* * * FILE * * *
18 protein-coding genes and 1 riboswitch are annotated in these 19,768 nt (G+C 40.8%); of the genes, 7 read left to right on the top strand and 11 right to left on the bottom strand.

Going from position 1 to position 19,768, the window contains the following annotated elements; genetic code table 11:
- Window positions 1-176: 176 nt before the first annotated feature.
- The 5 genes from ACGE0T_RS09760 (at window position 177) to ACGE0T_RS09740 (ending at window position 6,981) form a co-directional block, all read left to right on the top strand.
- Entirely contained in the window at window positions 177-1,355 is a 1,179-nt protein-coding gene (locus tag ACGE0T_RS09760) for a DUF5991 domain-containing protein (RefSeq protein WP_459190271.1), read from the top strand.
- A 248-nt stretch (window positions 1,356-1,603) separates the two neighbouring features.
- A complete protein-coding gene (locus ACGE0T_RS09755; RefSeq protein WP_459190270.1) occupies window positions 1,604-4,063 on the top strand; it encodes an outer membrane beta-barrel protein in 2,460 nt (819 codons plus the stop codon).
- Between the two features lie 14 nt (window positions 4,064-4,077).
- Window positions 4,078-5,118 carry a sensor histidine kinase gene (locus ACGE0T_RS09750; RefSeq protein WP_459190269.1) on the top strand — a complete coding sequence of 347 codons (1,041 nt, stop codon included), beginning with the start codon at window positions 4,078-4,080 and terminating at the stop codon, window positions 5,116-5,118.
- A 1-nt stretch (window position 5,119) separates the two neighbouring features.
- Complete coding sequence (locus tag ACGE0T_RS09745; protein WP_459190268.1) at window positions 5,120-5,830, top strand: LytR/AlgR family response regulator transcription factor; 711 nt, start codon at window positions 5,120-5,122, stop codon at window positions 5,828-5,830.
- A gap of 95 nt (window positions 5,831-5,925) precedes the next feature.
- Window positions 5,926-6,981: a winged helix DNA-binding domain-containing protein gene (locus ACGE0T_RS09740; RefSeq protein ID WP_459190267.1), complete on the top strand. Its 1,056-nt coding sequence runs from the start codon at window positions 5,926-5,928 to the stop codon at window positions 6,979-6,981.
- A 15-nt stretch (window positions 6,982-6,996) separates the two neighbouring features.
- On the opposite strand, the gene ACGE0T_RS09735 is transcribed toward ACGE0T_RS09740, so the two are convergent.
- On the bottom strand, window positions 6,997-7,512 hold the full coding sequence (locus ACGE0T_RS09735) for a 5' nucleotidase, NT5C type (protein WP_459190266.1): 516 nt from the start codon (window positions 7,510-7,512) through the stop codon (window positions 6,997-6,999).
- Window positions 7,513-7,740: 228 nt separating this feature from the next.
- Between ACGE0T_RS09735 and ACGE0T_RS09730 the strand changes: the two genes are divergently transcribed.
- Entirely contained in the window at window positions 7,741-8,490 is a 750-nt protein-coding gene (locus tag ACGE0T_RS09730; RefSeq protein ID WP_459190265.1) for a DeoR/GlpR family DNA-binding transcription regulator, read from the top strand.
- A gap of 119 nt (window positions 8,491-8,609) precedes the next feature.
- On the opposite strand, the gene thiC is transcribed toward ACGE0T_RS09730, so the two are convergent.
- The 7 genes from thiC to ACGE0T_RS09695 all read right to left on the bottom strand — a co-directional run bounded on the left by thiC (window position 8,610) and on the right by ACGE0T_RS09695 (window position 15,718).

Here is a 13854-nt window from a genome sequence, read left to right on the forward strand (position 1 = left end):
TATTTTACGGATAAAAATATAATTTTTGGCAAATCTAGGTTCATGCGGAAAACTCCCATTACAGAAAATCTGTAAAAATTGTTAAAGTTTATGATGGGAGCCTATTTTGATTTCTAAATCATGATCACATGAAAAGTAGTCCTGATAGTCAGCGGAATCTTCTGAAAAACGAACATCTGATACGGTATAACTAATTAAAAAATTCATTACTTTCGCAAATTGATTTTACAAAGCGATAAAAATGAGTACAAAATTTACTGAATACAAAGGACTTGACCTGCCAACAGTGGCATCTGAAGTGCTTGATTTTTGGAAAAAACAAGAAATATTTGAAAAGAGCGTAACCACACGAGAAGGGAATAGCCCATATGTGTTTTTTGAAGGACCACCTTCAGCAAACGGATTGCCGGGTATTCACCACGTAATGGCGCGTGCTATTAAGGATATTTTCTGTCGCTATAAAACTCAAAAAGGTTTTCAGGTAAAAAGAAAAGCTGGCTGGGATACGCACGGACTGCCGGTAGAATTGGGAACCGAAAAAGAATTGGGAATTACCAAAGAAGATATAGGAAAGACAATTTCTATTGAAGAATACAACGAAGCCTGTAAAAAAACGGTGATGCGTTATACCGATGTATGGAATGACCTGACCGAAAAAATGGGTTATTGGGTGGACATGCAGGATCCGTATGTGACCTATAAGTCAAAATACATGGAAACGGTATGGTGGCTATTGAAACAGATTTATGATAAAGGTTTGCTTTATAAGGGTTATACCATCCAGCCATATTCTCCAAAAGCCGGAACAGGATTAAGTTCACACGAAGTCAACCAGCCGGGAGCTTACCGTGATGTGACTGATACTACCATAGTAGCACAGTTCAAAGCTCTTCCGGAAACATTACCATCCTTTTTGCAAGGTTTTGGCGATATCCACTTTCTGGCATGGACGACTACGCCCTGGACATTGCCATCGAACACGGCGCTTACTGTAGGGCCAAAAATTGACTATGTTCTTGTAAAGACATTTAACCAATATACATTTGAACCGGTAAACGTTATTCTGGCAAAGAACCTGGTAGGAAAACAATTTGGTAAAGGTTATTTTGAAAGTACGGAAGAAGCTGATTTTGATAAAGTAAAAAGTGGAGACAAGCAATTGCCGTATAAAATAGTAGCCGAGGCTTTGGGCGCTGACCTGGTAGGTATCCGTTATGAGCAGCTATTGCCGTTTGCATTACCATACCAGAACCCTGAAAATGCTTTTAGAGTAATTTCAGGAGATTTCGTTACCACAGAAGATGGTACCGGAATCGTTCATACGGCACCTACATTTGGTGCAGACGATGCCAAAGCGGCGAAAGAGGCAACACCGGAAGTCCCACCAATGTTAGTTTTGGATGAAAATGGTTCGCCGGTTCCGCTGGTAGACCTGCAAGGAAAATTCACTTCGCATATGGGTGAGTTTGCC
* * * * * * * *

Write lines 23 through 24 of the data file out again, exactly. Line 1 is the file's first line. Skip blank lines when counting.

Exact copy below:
Here is a 13854-nt window from a genome sequence, read left to right on the forward strand (position 1 = left end):
TATTTTACGGATAAAAATATAATTTTTGGCAAATCTAGGTTCATGCGGAAAACTCCCATTACAGAAAATCTGTAAAAATTGTTAAAGTTTATGATGGGAGCCTATTTTGATTTCTAAATCATGATCACATGAAAAGTAGTCCTGATAGTCAGCGGAATCTTCTGAAAAACGAACATCTGATACGGTATAACTAATTAAAAAATTCATTACTTTCGCAAATTGATTTTACAAAGCGATAAAAATGAGTACAAAATTTACTGAATACAAAGGACTTGACCTGCCAACAGTGGCATCTGAAGTGCTTGATTTTTGGAAAAAACAAGAAATATTTGAAAAGAGCGTAACCACACGAGAAGGGAATAGCCCATATGTGTTTTTTGAAGGACCACCTTCAGCAAACGGATTGCCGGGTATTCACCACGTAATGGCGCGTGCTATTAAGGATATTTTCTGTCGCTATAAAACTCAAAAAGGTTTTCAGGTAAAAAGAAAAGCTGGCTGGGATACGCACGGACTGCCGGTAGAATTGGGAACCGAAAAAGAATTGGGAATTACCAAAGAAGATATAGGAAAGACAATTTCTATTGAAGAATACAACGAAGCCTGTAAAAAAACGGTGATGCGTTATACCGATGTATGGAATGACCTGACCGAAAAAATGGGTTATTGGGTGGACATGCAGGATCCGTATGTGACCTATAAGTCAAAATACATGGAAACGGTATGGTGGCTATTGAAACAGATTTATGATAAAGGTTTGCTTTATAAGGGTTATACCATCCAGCCATATTCTCCAAAAGCCGGAACAGGATTAAGTTCACACGAAGTCAACCAGCCGGGAGCTTACCGTGATGTGACTGATACTACCATAGTAGCACAGTTCAAAGCTCTTCCGGAAACATTACCATCCTTTTTGCAAGGTTTTGGCGATATCCACTTTCTGGCATGGACGACTACGCCCTGGACATTGCCATCGAACACGGCGCTTACTGTAGGGCCAAAAATTGACTATGTTCTTGTAAAGACATTTAACCAATATACATTTGAACCGGTAAACGTTATTCTGGCAAAGAACCTGGTAGGAAAACAATTTGGTAAAGGTTATTTTGAAAGTACGGAAGAAGCTGATTTTGATAAAGTAAAAAGTGGAGACAAGCAATTGCCGTATAAAATAGTAGCCGAGGCTTTGGGCGCTGACCTGGTAGGTATCCGTTATGAGCAGCTATTGCCGTTTGCATTACCATACCAGAACCCTGAAAATGCTTTTAGAGTAATTTCAGGAGATTTCGTTACCACAGAAGATGGTACCGGAATCGTTCATACGGCACCTACATTTGGTGCAGACGATGCCAAAGCGGCGAAAGAGGCAACACCGGAAGTCCCACCAATGTTAGTTTTGGATGAAAATGGTTCGCCGGTTCCGCTGGTAGACCTGCAAGGAAAATTCACTTCGCATATGGGTGAGTTTGCC